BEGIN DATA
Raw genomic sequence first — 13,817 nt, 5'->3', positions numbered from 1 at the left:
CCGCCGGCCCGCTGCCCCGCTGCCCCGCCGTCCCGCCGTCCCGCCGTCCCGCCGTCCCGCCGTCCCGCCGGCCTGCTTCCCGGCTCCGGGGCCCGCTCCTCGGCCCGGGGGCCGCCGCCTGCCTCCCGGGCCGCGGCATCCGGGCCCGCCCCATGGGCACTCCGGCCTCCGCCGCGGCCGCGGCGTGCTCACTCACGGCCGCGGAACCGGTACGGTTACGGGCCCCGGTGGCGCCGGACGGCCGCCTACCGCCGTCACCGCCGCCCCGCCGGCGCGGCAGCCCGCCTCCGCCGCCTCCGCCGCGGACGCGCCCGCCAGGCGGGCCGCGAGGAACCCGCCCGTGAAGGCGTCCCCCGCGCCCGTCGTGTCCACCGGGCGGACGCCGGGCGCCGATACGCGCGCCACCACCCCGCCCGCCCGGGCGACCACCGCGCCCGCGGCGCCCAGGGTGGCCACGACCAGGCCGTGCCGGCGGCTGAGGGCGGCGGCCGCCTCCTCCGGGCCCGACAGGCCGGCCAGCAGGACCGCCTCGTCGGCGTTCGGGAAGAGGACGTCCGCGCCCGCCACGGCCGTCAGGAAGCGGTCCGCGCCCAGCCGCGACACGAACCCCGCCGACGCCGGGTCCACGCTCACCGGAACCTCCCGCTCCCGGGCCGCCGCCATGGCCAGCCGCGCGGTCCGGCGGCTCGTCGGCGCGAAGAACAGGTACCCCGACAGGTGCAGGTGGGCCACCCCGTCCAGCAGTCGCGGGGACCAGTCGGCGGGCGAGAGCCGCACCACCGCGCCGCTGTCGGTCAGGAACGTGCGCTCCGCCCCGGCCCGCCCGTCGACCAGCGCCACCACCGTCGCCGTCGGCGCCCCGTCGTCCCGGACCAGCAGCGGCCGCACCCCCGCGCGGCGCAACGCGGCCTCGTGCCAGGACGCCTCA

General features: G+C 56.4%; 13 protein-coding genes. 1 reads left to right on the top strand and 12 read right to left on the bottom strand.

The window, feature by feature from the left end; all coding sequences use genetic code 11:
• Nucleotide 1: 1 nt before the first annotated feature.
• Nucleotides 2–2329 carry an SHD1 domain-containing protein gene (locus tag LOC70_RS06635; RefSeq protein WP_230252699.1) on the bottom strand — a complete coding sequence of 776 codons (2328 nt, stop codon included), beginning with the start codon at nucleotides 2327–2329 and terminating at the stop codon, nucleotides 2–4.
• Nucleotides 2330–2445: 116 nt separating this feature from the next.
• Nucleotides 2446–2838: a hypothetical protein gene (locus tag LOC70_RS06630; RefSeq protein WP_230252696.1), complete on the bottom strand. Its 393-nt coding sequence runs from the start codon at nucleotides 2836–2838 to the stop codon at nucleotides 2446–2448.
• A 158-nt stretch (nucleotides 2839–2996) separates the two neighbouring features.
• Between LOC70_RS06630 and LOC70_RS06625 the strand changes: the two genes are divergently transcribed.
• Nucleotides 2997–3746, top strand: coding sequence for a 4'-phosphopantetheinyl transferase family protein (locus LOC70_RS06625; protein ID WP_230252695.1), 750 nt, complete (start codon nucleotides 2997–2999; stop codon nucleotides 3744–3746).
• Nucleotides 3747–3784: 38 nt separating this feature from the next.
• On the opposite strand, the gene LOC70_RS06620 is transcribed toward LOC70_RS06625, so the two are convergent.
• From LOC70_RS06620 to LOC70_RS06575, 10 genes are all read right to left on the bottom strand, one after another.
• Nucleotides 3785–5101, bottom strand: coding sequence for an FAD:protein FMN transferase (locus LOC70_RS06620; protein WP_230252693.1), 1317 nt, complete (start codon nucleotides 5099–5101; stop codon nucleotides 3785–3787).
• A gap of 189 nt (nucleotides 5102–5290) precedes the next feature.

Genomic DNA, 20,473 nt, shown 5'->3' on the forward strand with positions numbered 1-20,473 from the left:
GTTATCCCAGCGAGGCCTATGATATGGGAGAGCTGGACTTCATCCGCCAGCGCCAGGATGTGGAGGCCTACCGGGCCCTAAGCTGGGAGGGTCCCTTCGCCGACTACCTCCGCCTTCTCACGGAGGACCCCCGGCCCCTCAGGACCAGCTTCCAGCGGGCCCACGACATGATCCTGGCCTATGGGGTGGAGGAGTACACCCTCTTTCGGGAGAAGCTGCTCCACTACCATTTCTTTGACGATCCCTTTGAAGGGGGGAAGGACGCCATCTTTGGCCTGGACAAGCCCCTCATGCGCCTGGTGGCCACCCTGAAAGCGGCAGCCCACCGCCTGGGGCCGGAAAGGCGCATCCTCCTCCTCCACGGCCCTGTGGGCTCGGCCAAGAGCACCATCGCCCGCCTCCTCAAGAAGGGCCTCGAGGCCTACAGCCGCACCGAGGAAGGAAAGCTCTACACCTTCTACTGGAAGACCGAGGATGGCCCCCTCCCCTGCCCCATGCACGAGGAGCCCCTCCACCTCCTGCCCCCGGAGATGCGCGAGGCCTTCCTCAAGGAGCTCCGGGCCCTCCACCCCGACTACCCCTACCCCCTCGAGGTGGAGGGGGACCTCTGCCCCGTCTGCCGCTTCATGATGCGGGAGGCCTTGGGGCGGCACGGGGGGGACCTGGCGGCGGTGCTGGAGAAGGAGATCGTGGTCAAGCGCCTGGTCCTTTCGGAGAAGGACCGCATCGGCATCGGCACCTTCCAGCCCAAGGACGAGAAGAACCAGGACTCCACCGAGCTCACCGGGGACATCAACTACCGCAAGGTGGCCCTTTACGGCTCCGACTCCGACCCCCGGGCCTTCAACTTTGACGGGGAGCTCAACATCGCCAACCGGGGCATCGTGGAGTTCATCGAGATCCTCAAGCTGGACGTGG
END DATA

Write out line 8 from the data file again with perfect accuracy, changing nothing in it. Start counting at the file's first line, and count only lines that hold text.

• Nucleotides 2446–2838: a hypothetical protein gene (locus tag LOC70_RS06630; RefSeq protein WP_230252696.1), complete on the bottom strand. Its 393-nt coding sequence runs from the start codon at nucleotides 2836–2838 to the stop codon at nucleotides 2446–2448.